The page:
If Rabbi Noah Farkas of Valley Beth Shalom synagogue in Encino, fulfills his vision, 101 food-bearing gardens will blossom at synagogues, Jewish organizations, schools and private homes throughout urban Los Angeles — with 90% of their harvest going to feed the hungry through his new organization Netiya: The LA Jewish Coalition on Food, Environment and Social Justice.
The organization, which was founded in November 2010 and is getting off the ground this season with two gardens, is named for the Hebrew word for planting used in passages about the Garden of Eden.
The idea for the organization germinated at a 2009 Hunger Summit convened by the Jewish Federation of Greater Los Angeles. When a participant asked if gardening could be a way to combat local hunger, Farkas stood up and said that Valley Beth Shalom day school students and their families were doing precisely that. Working with the synagogue’s Green Team, they have established a budget and set up a work schedule to grow food that is given to local food banks to help feed the hungry. Several participants joined the effort and Farkas hosted a series of group meetings with Jewish professionals in the area to gain more volunteers. The organization also teamed up with the local federation’s Fed Up with Hunger campaign to which the Jewish Community Foundation of Los Angeles granted $250,000.
Two institutions, Valley Beth Shalom and the Shalom Institute, already have gardens that have been harvested and 14 other Jewish institutions are signed up to be part of the program. The newly participating institutions are still working on development gardens and planting.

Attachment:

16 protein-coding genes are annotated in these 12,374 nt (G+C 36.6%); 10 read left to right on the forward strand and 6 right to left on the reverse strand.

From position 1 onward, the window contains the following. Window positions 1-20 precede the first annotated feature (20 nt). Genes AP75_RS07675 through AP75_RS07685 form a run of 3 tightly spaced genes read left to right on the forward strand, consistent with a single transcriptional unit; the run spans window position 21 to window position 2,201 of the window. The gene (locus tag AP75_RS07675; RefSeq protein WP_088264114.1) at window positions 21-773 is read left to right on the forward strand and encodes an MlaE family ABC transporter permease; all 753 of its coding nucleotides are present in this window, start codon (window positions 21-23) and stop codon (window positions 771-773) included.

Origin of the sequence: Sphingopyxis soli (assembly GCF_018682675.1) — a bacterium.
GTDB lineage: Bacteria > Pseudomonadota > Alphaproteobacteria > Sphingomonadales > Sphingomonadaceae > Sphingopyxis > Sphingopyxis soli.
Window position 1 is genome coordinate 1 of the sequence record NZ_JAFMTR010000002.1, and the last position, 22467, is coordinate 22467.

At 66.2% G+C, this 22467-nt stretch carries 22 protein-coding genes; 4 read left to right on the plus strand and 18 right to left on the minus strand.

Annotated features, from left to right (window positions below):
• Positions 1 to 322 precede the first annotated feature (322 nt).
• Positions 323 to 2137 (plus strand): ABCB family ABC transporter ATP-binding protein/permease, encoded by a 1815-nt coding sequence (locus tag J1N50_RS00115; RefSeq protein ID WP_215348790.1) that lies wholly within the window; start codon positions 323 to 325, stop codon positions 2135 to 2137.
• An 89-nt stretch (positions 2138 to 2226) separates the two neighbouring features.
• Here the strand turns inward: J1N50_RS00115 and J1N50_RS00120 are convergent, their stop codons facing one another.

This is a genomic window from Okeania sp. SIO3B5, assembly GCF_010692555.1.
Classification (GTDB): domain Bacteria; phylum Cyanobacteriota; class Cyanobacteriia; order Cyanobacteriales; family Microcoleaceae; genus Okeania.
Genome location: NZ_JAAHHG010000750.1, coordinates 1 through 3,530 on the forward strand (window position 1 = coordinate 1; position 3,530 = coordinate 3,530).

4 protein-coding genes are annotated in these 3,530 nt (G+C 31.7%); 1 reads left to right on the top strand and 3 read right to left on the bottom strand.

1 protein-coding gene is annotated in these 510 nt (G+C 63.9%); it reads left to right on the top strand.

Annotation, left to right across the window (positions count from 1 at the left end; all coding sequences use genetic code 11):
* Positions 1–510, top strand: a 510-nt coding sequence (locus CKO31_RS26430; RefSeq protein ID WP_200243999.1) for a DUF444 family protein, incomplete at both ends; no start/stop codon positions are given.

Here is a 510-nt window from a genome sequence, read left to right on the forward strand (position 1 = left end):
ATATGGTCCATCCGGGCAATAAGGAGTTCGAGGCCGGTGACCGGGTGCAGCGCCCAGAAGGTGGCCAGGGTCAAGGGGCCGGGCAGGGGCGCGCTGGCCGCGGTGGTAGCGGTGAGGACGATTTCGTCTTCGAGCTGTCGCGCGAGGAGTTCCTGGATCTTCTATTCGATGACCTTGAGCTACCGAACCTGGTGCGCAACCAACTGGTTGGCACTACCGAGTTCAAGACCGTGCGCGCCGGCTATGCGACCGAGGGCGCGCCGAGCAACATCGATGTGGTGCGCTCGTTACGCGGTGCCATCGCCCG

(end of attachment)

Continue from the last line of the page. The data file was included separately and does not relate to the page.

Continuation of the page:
Looking to the future, Farkas noted that developing the gardens and giving the food to food banks is just the first step. “Gardens are meeting places. They are places where young and old can come together, the affiliated and the unaffiliated. That, I think, will create a network or web that will connect neighborhoods and overcome some of the traditional divisions within the Jewish community,” he said.
“Netiya is about more than feeding the hungry. It’s about Jewish engagement. It’s about getting people involved from the ground up, producing food and distributing it in a physical way.”
Over the long-term, Farkas hopes that the physical actions of sowing, tending and harvesting these community food gardens will lead to deeper discussions among participants about where their food comes from, what it takes to grow it and how widespread hunger is in Los Angeles. According to the California Food Policy Advocates, more than a million Angelenos don’t know where their next meal is coming from.
“This is important work that will take a long time,” Farkas said. “We just have to move forward one step at a time. The only way systems change is slowly.”
Jeannette M. Hartman is an independent health and food writer. She is fascinated by the role that food plays in good health and the complex social, spiritual, environmental and economic issues involved in the act of sitting down to a meal.